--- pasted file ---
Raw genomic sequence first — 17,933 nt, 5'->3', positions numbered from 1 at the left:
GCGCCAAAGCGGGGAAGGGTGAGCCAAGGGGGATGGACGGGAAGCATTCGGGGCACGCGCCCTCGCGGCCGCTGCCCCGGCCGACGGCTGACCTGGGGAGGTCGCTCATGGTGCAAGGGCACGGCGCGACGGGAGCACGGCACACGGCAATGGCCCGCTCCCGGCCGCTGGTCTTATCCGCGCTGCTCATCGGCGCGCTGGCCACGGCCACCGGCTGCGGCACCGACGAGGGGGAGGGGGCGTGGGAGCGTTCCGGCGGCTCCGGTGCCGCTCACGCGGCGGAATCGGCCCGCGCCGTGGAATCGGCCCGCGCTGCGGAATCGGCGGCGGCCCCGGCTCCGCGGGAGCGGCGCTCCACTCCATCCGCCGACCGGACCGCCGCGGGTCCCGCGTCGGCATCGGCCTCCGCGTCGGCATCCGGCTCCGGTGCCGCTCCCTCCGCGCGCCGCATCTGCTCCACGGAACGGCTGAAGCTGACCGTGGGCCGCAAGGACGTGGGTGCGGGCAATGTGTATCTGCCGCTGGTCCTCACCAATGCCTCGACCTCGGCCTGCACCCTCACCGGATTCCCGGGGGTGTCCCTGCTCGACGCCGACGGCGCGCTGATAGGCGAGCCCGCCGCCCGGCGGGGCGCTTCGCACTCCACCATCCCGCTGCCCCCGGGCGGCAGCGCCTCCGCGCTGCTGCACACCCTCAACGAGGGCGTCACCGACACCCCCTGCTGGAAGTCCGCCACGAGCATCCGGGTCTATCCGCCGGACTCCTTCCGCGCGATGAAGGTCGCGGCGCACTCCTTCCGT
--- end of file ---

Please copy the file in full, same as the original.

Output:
Raw genomic sequence first — 17,933 nt, 5'->3', positions numbered from 1 at the left:
GCGCCAAAGCGGGGAAGGGTGAGCCAAGGGGGATGGACGGGAAGCATTCGGGGCACGCGCCCTCGCGGCCGCTGCCCCGGCCGACGGCTGACCTGGGGAGGTCGCTCATGGTGCAAGGGCACGGCGCGACGGGAGCACGGCACACGGCAATGGCCCGCTCCCGGCCGCTGGTCTTATCCGCGCTGCTCATCGGCGCGCTGGCCACGGCCACCGGCTGCGGCACCGACGAGGGGGAGGGGGCGTGGGAGCGTTCCGGCGGCTCCGGTGCCGCTCACGCGGCGGAATCGGCCCGCGCCGTGGAATCGGCCCGCGCTGCGGAATCGGCGGCGGCCCCGGCTCCGCGGGAGCGGCGCTCCACTCCATCCGCCGACCGGACCGCCGCGGGTCCCGCGTCGGCATCGGCCTCCGCGTCGGCATCCGGCTCCGGTGCCGCTCCCTCCGCGCGCCGCATCTGCTCCACGGAACGGCTGAAGCTGACCGTGGGCCGCAAGGACGTGGGTGCGGGCAATGTGTATCTGCCGCTGGTCCTCACCAATGCCTCGACCTCGGCCTGCACCCTCACCGGATTCCCGGGGGTGTCCCTGCTCGACGCCGACGGCGCGCTGATAGGCGAGCCCGCCGCCCGGCGGGGCGCTTCGCACTCCACCATCCCGCTGCCCCCGGGCGGCAGCGCCTCCGCGCTGCTGCACACCCTCAACGAGGGCGTCACCGACACCCCCTGCTGGAAGTCCGCCACGAGCATCCGGGTCTATCCGCCGGACTCCTTCCGCGCGATGAAGGTCGCGGCGCACTCCTTCCGT